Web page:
By Lorraine and Dale Kay
JUNE 2011 – LOS ANGELES – I recently visited the new location for Cyndustries and thiaMedia in Glendale, California with my photographer and sidekick Dale Kay. We were met by engineer/ designer extraordinaire Cynthia Webster and were later joined by one of four other influential engineers and partners Dr. Herbert Kuhnert. We were given the royal tour of the facilities and talked about the company’s products and future dreams.
The first thing we realized early on in the interview is that Cynthia is a multi-faceted lady who the more we talked to her, the more facets were exposed. Our initial reason for visiting was her flagship music electronics company Cyndustries.com, for which she was getting ready to launch a major marketing campaign to promote the company’s newest product releases, so we jumped right in. Entering her building she proudly showed us her products and awards and we could see what was obviously the beginning of a total renaissance in the company.
LK – So Cynthia, where do we begin?
CW – Welcome to Cyndustries. Here is my office and our 2007 Electronic Musician Editor’s Choice Award for the Zeroscillator, the first and I believe the only synthesizer module to ever win this prestigious award. It won in the Best Analog Synthesizer Category, which beat even the huge musical equipment corporations. So the Zeroscillator really has gone where no module has ever gone before!
Part of its appeal is the design, a pretty remarkable combination of functions presented on one panel. Also unique is that we made it in five different modular system formats. No one had done that before. Nicknamed the ZO as opposed to a typical VCO, its blockbuster release was not only an engineering coup, but it also signaled the beginning of a fundamental change in modular thinking and marketing.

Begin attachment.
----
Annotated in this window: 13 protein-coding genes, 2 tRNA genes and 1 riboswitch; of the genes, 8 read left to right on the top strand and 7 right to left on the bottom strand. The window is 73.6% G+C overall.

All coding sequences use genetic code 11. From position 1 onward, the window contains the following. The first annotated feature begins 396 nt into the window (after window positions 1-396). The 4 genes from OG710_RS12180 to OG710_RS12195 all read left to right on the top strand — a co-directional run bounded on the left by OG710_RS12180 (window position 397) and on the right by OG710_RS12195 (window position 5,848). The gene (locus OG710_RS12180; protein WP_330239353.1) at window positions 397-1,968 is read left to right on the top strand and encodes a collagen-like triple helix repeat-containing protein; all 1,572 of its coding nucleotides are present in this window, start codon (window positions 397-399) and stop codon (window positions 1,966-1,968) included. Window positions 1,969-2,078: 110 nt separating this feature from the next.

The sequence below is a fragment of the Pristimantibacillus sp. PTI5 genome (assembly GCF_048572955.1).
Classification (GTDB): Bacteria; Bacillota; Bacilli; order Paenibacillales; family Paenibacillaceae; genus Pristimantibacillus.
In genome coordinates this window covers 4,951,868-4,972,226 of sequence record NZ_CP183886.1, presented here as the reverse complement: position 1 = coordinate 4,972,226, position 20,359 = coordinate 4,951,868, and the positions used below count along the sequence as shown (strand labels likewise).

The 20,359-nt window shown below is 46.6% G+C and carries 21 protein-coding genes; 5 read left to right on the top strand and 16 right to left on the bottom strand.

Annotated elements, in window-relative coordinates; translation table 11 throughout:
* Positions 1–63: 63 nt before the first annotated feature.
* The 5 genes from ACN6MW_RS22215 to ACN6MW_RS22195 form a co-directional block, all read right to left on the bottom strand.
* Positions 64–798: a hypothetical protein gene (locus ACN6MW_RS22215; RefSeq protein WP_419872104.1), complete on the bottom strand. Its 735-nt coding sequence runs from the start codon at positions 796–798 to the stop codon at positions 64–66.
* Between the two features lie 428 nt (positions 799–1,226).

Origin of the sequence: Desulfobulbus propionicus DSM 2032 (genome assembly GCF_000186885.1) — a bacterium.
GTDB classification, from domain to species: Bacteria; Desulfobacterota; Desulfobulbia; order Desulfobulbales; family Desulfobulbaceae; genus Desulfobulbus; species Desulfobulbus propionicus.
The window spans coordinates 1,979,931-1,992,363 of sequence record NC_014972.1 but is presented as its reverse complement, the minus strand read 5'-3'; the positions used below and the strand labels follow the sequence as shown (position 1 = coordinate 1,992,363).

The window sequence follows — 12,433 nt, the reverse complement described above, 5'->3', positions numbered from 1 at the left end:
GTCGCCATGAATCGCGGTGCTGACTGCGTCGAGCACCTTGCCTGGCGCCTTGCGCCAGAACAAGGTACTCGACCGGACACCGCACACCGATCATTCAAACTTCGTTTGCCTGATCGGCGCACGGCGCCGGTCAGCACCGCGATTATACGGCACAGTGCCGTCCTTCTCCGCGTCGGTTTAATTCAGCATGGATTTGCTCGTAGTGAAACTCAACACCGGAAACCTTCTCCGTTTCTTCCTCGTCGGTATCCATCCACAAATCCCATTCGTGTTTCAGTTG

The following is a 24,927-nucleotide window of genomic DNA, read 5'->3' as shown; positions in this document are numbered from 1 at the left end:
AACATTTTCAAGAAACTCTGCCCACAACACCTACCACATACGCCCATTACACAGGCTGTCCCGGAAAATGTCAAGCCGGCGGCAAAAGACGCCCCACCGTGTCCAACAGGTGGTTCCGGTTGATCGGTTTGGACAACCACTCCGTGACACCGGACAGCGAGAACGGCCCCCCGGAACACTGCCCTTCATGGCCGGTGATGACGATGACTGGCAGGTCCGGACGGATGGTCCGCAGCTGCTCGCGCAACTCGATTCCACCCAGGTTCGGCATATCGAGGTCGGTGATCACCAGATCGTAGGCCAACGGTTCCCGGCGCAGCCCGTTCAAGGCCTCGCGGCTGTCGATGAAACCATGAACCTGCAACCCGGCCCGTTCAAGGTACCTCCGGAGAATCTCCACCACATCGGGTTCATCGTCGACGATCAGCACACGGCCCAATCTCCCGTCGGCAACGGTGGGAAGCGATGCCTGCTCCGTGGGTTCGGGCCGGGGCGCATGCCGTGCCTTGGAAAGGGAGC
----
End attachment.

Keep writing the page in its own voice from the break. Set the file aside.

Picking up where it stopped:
As you see, we’ve got an array of exciting new product designs that are part of an overall master plan. Everyone is ready for a new paradigm in modular synthesis, new things to try, and new approaches to their music. Cynthia brand modules are the perfect blend of sophistication in circuitry, and diversity in marketing. By offering so many rich new opportunities to modular synthesists everywhere, we are constantly re-inventing ourselves.
We’ve been concentrating on the new web campaign working for weeks on all of the designs and the screen navigation and site updates. I do all the graphics here, and Les Mizzell writes all the code in South Carolina. Between shipping products and designing the new product line, we haven’t had a day off in months. Although this is our ninth year building synthesizers, we feel we’re just getting started.
LK – Before we start in about the new modules tell me how did Cyndustries come about?
CW – I had worked as a Director of Photography in the film industry for 20 years, having shot 42 feature films, when the life I was living took an abrupt turn in the summer of 1995. Heading to an early morning shoot in Malibu, in my five-ton camera/ grip and electric truck, I descended Trancas Canyon toward Pacific Coast Highway and realized the heavy truck under me was loaded with tons of extra equipment and was not slowing down. Stomping or pumping on the brakes, downshifting, and engaging the parking brake had little effect. I was careening toward a red light and cross traffic at a major intersection on PCH and I was helpless to stop the momentum. Roaring into oncoming traffic and then turning to avoid a wall of granite triggered the next disaster. I saw the Earth turn in my windshield, like seeing a wide screen movie in slow motion as the truck rolled over, a shower of sparks in the rear view mirror. I continued to slide – steel against asphalt, and when the truck finally stopped on its side, it was as though I was climbing out the hatch of a tank, like Patton emerging after battle. Physically I was OK, but the accident had US Highway One blocked in both directions for 45 minutes while rescue crews used air bags and cranes to right the truck. A helicopter hovered overhead, and a news crew and paramedics arrived on the scene. Traumatized, having glimpsed the end of my life, I sat sobbing on a bus bench watching all the players, and decided it was time for a new beginning. It was then that I started a spiritual journey to find myself again and figure out what I really wanted to do.